A personal branding journey for children can’t be rushed. It takes time, constant nurturing, and tremendous patience on the part of the parents, but a journey for personal branding is a worthwhile investment for parents to make. As with all of AlligatorZone’s programs, our emphasis remains on providing a learning environment that is forgiving, supportive and uplifting for the young impressionable minds, and provides active support and encouragement from parents and educators.

The author Ramesh Sambasivan, is cofounder & CEO of, a membership community developing tools to help parents and teachers prepare children for the future of work. Learn more at

AlligatorZone’s new trajectory

May 24, 2019

What began as a fun family project has evolved into a serious education company with a noble mission

Believe it or not, it’s been five years of delivering AlligatorZone’s free public events! To celebrate our 5-year anniversary, we are changing our trajectory by setting ourselves some lofty goals, and I am really excited about it.

AlligatorZone is morphing into a membership community. Membership will be free, which means we will continue to have event programs where kids and teens can meet cool startups.

What’s particularly exciting is a new set of premium plans that discerning members will be able to layer on top of their free membership. These premium subscription plans have specific goals.

For instance, you may have observed children binge-watching video clips and shows on the Internet. These are fast becoming the next generation’s primary source of knowledge and entertainment outside of school. Children deserve better choices. I know it is not easy, but we are up for the challenge. Our new premium plan called AlligatorZone Activity addresses this issue through thoughtful, playful and compelling activity-based learning that children can pursue at their own pace in the comfort of their homes. More importantly, the Activity plan aims to ensure that children never outgrow their innate sense of wonder and curiosity, and that they develop habits that make them life-long learners.

The other thing happening, which you may not be aware of, is that several middle-schoolers and early high-school students have been asking to do more with AlligatorZone, in the form of projects and roles, that I would characterize as personal branding initiatives. Our new Ambassador Advantage Premium Plan aims to provide them with amazing opportunities by extending AlligatorZone as a platform for them to get coached, and to practice and perfect skills to become standouts in whatever path they choose, while getting them started on a journey of building an authentic and distinctive personal brand for themselves, and, we hope, gaining priceless clarity of purpose along the way. [Here’s a subsequent blog post, explaining what we mean by ‘personal branding’]

Besides playful learning activities, these new premium plans will include training and certifications as tools to develop good personal branding habits for life.

So that’s where we are taking AlligatorZone. I hope you will continue on this journey with us. Ask your friends to also become members of AlligatorZone and let us make this movement a meaningful one for families everywhere.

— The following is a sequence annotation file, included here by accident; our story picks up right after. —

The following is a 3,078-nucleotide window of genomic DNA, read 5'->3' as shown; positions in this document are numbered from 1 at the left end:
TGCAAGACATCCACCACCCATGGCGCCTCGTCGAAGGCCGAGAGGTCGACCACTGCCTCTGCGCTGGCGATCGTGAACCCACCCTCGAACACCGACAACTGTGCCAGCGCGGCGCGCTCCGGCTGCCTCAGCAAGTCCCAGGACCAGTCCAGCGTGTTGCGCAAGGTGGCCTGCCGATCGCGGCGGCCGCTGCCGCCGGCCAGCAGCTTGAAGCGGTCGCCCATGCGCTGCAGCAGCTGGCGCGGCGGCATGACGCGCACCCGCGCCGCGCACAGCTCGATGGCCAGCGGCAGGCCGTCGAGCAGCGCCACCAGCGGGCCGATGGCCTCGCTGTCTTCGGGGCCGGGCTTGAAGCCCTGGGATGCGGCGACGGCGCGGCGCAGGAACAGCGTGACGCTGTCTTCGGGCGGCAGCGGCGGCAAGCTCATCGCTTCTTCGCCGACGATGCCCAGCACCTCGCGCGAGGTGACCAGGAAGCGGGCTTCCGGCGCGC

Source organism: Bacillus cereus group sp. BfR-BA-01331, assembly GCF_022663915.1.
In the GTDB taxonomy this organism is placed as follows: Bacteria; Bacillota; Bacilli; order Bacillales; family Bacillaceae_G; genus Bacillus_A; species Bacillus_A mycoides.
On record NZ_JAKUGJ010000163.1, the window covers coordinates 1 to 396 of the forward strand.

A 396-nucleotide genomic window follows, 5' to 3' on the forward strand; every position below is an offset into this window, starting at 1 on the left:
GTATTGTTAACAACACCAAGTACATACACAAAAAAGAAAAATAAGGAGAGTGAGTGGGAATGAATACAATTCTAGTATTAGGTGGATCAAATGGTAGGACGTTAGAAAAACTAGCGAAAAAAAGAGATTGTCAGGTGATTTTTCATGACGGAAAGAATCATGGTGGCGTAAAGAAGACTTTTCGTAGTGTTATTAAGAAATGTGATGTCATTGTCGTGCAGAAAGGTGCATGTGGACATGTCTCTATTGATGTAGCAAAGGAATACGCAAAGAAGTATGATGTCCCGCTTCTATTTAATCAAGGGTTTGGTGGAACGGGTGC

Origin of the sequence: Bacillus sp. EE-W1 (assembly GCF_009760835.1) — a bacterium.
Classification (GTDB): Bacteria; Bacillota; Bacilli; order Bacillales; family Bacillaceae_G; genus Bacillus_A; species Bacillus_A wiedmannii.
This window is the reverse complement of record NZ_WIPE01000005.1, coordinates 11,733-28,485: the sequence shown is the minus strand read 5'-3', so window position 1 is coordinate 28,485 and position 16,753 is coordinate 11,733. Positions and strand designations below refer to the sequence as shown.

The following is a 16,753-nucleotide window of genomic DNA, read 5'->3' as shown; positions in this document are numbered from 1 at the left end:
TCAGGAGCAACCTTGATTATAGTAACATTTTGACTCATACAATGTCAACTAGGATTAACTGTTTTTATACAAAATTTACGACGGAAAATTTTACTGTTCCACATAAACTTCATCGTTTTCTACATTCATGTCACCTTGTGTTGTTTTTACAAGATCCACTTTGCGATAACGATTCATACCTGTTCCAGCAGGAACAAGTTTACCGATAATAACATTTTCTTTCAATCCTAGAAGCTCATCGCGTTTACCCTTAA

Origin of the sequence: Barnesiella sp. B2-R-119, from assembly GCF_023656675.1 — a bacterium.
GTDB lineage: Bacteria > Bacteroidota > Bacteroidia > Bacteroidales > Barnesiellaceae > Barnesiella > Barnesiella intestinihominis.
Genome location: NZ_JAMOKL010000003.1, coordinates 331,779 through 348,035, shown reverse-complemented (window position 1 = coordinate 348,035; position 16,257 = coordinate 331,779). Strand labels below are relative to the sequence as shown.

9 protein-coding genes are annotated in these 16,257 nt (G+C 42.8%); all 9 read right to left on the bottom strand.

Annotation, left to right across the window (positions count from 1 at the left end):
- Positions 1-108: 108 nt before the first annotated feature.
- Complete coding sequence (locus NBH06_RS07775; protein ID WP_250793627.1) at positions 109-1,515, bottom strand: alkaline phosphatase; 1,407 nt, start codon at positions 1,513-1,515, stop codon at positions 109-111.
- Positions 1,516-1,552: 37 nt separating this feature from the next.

On this fifth anniversary, I sincerely thank you being a part of AlligatorZone.

If you have not been a part of AlligatorZone, become a member now.

-Ramesh Sambasivan, Co-founder and CEO of AlligatorZone.

What Makes AlligatorZone® Academy’s Entrepreneurship Summer Camp for Kids and Teens So Special

May 8, 2019

Ad-tech startup Priatek’s CEO, Mr. Milind Bharvirkar pictured hosting AlligatorZone families in his boardroom.

Entrepreneurship is an intensely intellectual and extremely social journey of understanding a problem and solving it in a resourceful manner for people. Entrepreneurship is not just writing a business plan or presenting it to a group of grown-ups to win a medal or a small check.

Entrepreneurship coaching, even for grown-ups, which over-emphasizes the theatrics of a stage performance in a pitch competition puts the cart before the horse. There is a need for public speaking skills, but at a later stage. Entrepreneurship usually starts with being mindful in research, a lot of listening, and rolling up one’s sleeves in search of the best way to make a customer delighted, or just to make the customer breathe a little easier.

The way AlligatorZone Academy’s summer camp curriculum is designed and delivered is therefore different from what parents might typically see at an entrepreneurship boot-camp for children and teens.

In AlligatorZone Academy’s summer camp, we help children and teens (ages 10–15) with introspection so that they figure out what they would like to pursue as a project over the next year or so. Then we provide them with mental models and frameworks to making decisions on various aspects of taking their product to the market, and letting the market decide if their work deserves recognition with actual sales. Participants in the summer camp will use real-world productivity tools just like any startup founder, and learn to think like startup founders, without using jargon. The focus is on first principles of entrepreneurship so that the kids and teens really grasp the core concepts and use them as building blocks of life-skills that will stand them in good stead no matter what their future career and calling. We steer the children, with the support of their respective families, towards the steps needed to take an idea and make a product out of it, working alongside them step-by-step with a compressed launch-program to help them get their project off the ground in the real world.